Sheffield teacher questions why parents are keen to see children as young as nine log into Facebook

It was parent’s evening at my child’s Sheffield school this week which is a night I look forward to as it means I can sit on the other side of the desk and listen to advice, rather than dish it out, writes our Secret Teacher.

Friday, 10th January 2020, 10:32 am
Updated Wednesday, 5th February 2020, 10:45 am
Chinese boy using smart phone in the living room

The five minutes or so that teachers get with the child and their parents during these secondary school evenings is a lovely period of time, and I relish it.

It gives an insight into what our children are like in the classroom – with the message largely being consistent throughout the night, be it good, bad or somewhere in the middle.

Fortunately, my experience was a positive one and I ended up buying a treat rather than having to take the games console away as a sanction – but there was one element of the evening that surprised me a little.

On three appointments with teachers we were given targets for them to improve their work and fulfil their potential – by downloading and using an app.

We welcomed this; there are many brilliant educational apps out there that can make learning much more fun and exciting at home, be it learning an instrument, developing their wider reading or tackling challenging French puzzles.

It’s great to see teachers grasping the opportunity that modern technology offers at the same time as delivering a bit of a boost for the home-school learning experience.

When our kids are teenagers, it’s sort of taken for granted that they’ll have a smart phone or a tablet that they can download these educational apps on.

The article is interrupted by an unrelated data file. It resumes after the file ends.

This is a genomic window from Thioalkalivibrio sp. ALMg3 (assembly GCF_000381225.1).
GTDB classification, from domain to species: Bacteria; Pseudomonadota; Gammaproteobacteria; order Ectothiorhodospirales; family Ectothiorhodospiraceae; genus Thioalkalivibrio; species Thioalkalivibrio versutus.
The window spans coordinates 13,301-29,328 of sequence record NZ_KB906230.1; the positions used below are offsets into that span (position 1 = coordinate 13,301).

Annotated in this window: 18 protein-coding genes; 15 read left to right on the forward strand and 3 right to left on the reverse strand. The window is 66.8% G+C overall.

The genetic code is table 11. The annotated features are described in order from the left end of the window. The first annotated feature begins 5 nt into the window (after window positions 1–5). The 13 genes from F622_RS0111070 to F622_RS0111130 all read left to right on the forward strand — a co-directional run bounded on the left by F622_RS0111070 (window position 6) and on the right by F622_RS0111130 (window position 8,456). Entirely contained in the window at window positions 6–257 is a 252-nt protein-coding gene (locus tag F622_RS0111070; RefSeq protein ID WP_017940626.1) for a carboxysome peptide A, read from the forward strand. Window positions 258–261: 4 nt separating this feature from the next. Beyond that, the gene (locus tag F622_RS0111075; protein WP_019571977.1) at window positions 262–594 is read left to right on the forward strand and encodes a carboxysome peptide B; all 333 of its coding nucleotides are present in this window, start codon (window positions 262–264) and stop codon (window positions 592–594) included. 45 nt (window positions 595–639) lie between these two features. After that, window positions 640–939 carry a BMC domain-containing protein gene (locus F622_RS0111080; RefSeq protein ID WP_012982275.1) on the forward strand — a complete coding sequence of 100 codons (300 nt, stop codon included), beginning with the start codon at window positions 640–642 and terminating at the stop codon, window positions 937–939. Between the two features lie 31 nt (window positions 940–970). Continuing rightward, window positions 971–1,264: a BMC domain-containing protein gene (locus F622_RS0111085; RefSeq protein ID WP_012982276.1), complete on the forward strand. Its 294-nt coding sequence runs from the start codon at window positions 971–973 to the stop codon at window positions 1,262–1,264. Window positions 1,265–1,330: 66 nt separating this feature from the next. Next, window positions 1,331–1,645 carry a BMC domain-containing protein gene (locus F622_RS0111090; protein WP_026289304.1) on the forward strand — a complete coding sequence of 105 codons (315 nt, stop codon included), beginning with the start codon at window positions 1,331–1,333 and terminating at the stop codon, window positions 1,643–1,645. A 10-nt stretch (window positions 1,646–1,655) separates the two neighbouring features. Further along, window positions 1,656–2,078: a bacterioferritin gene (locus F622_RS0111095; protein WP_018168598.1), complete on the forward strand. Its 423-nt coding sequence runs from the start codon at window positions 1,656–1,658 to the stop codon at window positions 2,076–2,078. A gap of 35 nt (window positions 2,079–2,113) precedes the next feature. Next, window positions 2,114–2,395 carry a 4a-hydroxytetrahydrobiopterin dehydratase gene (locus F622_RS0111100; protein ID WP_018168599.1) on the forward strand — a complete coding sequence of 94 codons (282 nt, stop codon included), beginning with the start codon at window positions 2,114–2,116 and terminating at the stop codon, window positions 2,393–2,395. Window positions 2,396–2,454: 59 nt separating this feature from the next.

I’m not so naïve to imagine these take up the majority of their time online, but 20 minutes here and there for a homework is good place to start introducing phones into learning.

More worrying for me, as a parent who also has a younger child at junior school, is news that smart phone usage is increasing at a very fast pace among nine and 10-year-olds.

Half of all kids now have a smart phone by the time they’re ten – a huge increase on only a couple of years ago. When my eldest was ten there were no phones at his party, but when my youngest turned ten it was all about WhatsApp and Tik Tok.

The kids were in a room full of their friends but seemed more interested in talking about it to people who weren’t there, whether they knew them well or not.

Alarmingly, Ofcom referred to 10-year-olds as reaching ‘the age of digital independence,’ which I thought a frightening phrase to attach to people so young.

Are we really at a time when young people are to be trusted going online without guidance by the time they reach double figures?

One in five kids have a social media account by the time they are nine, but I’m far from convinced this is a good idea. I’ve seen too many adults lose their job and their friends because of their actions on Facebook to believe that any good can come of letting a junior school pupil get on there.

I’m trying not to be a party-pooper here, but we clearly have to be careful in how much freedom we are allowing our young people to have online.

The internet is a dangerous place; for every educational app or harmless music video there are potentially harmful chat rooms or inappropriate sexual sites kids can access unless an effective firewall is in place.

Children grow up fast enough and before you know it you’ll be sat at parents’ evening having a chat about GCSEs and how apps can help them to succeed.

But, when they’re half that age, why on earth are parents keen to see their young ones log into Facebook, post videos on Tik Tok and engage in endless and meaningless chats on message groups?

Some parents can’t deal with their children being bored and I’ve seen tablets handed out as a distraction technique at football matches, waiting for siblings to finish a club and even in a theatre.

Digital independence at secondary school is an essential preparation for adult life, but online digital independence in Year 4 is not a step that we, as parents and teachers, should be proud of.